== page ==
WorldACD reports 19% drop in global air cargo volumes

WorldACD’s market data on air cargo for March 2020 showed a 19 percent drop in cargo carried worldwide, and the sudden capacity shortage in the second half of the month indeed made for sharp price increases. The company, having gone through the full worldwide data of over 70 airlines, provided the following picture:


Of the ten city pairs with the highest price increase (USD) between January and March, four were on the North Atlantic. Frankfurt – Beijing topped the list (+122 percent), while London - New York was number 10 (+75 percent).

Overall, in Q1 2020 cargo carried was in decline (-9 percent YoY). The one product category growing was pharmaceuticals (+7 percent), as the transport by air of fish and seafood was hardest hit (-13 percent). Belgium was the only one of the Top-50 countries showing growth for each of the three months in Q1, driven by large increases in pharmaceuticals, live animals and dangerous goods.
 
Back to the month of March 2020: what were the most telling changes influencing the March figures? WorldACD looked at two different factors: the changes in use of aircraft types and the shifts in distribution patterns.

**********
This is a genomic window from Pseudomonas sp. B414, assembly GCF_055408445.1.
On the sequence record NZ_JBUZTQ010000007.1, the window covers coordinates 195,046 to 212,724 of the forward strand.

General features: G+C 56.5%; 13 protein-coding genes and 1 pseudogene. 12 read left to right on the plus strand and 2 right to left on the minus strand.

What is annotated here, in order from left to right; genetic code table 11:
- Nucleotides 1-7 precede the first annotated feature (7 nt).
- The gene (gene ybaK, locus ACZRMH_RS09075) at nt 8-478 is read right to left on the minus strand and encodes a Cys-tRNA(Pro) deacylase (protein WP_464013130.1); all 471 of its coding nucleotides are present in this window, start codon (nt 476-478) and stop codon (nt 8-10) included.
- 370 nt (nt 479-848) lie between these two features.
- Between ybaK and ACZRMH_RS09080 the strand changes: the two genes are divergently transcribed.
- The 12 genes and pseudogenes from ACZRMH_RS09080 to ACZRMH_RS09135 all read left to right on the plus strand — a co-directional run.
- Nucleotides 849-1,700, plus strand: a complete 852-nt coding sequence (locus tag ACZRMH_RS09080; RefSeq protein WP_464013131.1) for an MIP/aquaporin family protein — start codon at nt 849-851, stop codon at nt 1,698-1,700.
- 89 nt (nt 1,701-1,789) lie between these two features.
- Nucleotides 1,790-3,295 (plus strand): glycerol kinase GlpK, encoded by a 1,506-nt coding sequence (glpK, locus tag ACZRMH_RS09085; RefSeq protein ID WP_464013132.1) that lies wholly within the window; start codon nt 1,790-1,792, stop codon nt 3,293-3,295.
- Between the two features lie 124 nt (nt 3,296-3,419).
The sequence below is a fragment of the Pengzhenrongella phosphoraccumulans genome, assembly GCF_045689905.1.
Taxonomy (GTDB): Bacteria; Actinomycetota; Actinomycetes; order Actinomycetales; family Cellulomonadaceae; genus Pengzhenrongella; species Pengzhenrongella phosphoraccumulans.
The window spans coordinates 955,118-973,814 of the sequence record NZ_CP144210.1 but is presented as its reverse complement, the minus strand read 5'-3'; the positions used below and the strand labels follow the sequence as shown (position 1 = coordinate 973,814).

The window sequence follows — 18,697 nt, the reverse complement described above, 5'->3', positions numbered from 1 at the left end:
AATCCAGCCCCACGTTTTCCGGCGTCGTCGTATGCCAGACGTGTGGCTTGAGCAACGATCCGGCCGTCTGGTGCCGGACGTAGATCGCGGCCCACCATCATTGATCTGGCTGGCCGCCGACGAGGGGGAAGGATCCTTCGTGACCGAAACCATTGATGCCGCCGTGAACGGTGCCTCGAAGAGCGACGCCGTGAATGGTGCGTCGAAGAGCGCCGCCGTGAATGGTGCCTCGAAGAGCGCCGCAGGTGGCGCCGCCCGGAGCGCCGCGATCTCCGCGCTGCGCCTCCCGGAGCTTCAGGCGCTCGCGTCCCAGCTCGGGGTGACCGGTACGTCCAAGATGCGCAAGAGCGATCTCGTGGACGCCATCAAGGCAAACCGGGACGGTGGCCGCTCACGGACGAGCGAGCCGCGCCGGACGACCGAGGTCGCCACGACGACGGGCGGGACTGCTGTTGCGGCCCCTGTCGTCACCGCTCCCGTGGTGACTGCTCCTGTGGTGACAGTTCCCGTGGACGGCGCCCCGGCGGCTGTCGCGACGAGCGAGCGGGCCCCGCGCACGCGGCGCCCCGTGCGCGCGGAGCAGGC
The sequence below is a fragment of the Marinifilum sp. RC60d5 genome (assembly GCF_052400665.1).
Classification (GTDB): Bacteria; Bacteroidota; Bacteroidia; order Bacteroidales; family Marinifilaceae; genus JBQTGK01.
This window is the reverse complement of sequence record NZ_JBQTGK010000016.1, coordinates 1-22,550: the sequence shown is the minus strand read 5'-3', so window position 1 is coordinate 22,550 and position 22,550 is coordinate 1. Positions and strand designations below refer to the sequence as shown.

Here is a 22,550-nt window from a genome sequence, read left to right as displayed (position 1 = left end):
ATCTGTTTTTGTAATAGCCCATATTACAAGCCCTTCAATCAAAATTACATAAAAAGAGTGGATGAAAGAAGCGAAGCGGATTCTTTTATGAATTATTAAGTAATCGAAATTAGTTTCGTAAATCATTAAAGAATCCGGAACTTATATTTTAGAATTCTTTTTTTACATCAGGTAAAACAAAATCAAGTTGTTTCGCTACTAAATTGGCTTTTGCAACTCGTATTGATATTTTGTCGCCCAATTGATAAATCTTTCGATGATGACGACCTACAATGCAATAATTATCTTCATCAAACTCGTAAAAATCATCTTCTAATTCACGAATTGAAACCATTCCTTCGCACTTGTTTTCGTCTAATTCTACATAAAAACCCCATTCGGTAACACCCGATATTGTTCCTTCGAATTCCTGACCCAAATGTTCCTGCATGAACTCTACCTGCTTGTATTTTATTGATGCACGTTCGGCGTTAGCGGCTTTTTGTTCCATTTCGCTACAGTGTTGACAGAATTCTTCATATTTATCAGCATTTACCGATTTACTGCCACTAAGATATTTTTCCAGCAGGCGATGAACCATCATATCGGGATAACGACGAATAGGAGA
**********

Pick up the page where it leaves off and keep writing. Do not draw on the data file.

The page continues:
Use of aircraft
 
The old work horse of air cargo, the Jumbo, did it again: the number of flights performed with a 747 freighter in March was 34 percent higher than in February, as the freight carried on this type increased by 48 percent. The corresponding figures for two other freighters: for the 777F, WorldACD measured a 24 percent resp. 28 percentage increase, and for the A330-F the company recorded 18 percentage growth in flight numbers and 30 percent in cargo carried.
 
The passenger aircraft carrying by far the most freight, the 777 lost 21 percent in freight carried. The A330 passenger aircraft performed 39% less flights and lost 36 percent in freight carried. Within the month of March, the A330 schedules were most ravaged: only 16 percent of the flights in the first week survived into the last week

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Distribution Patterns
 
WorldACD analysed the business done by the world’s top-15 forwarders with the 20 top-airlines in the WorldACD-database. Thus, for 300 airline/forwarder combinations the company looked at the changes between January/February and March. For each of the 300 combinations, it took as a starting point the business done as a percentage of the airline’s total business.
 
In 23 of the 300 cases (8 percent), the share of the forwarder in the airline’s total business changed by more than 50 percent (in 15 cases upward, and in 8 downward). In almost 1/3 of the cases (94 in total, 52 upward and 42 downward) the change was more than 20 percent. Of these 94 cases, 28 occurred among the top-10 airlines, whilst – in the same 94 cases - 21 occurred among the top-5 forwarders. In other words, the distribution pattern among top-airlines and top-forwarders changed much less than in the other airline-forwarder combinations.